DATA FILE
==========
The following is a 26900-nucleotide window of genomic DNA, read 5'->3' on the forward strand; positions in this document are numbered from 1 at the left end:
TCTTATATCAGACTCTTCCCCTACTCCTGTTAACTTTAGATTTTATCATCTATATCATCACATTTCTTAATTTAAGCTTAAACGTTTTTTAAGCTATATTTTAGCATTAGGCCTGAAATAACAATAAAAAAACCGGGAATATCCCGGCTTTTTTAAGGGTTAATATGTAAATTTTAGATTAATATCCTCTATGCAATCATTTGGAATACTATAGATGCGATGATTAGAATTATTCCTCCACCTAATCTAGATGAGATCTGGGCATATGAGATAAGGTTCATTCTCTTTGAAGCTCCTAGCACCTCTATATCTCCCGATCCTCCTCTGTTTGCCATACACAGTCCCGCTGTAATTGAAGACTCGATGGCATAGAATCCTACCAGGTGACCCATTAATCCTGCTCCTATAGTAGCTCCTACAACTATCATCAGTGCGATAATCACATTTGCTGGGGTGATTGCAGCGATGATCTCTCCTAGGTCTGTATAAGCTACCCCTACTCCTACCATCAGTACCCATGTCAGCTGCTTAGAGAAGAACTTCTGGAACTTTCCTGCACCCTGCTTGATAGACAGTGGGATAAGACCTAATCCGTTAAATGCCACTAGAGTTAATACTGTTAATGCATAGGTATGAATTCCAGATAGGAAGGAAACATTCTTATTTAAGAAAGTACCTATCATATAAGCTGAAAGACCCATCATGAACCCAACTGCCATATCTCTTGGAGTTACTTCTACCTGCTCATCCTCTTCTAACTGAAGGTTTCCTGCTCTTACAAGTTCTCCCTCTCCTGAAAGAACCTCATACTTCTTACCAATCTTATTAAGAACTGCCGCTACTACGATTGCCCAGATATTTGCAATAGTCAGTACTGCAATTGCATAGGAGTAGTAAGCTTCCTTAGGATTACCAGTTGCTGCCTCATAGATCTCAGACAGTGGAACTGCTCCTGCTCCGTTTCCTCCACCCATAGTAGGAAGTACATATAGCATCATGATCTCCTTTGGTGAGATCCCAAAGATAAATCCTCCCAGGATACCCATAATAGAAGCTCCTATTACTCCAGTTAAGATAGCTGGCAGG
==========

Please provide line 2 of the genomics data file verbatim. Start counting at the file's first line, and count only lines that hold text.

TCTTATATCAGACTCTTCCCCTACTCCTGTTAACTTTAGATTTTATCATCTATATCATCACATTTCTTAATTTAAGCTTAAACGTTTTTTAAGCTATATTTTAGCATTAGGCCTGAAATAACAATAAAAAAACCGGGAATATCCCGGCTTTTTTAAGGGTTAATATGTAAATTTTAGATTAATATCCTCTATGCAATCATTTGGAATACTATAGATGCGATGATTAGAATTATTCCTCCACCTAATCTAGATGAGATCTGGGCATATGAGATAAGGTTCATTCTCTTTGAAGCTCCTAGCACCTCTATATCTCCCGATCCTCCTCTGTTTGCCATACACAGTCCCGCTGTAATTGAAGACTCGATGGCATAGAATCCTACCAGGTGACCCATTAATCCTGCTCCTATAGTAGCTCCTACAACTATCATCAGTGCGATAATCACATTTGCTGGGGTGATTGCAGCGATGATCTCTCCTAGGTCTGTATAAGCTACCCCTACTCCTACCATCAGTACCCATGTCAGCTGCTTAGAGAAGAACTTCTGGAACTTTCCTGCACCCTGCTTGATAGACAGTGGGATAAGACCTAATCCGTTAAATGCCACTAGAGTTAATACTGTTAATGCATAGGTATGAATTCCAGATAGGAAGGAAACATTCTTATTTAAGAAAGTACCTATCATATAAGCTGAAAGACCCATCATGAACCCAACTGCCATATCTCTTGGAGTTACTTCTACCTGCTCATCCTCTTCTAACTGAAGGTTTCCTGCTCTTACAAGTTCTCCCTCTCCTGAAAGAACCTCATACTTCTTACCAATCTTATTAAGAACTGCCGCTACTACGATTGCCCAGATATTTGCAATAGTCAGTACTGCAATTGCATAGGAGTAGTAAGCTTCCTTAGGATTACCAGTTGCTGCCTCATAGATCTCAGACAGTGGAACTGCTCCTGCTCCGTTTCCTCCACCCATAGTAGGAAGTACATATAGCATCATGATCTCCTTTGGTGAGATCCCAAAGATAAATCCTCCCAGGATACCCATAATAGAAGCTCCTATTACTCCAGTTAAGATAGCTGGCAGG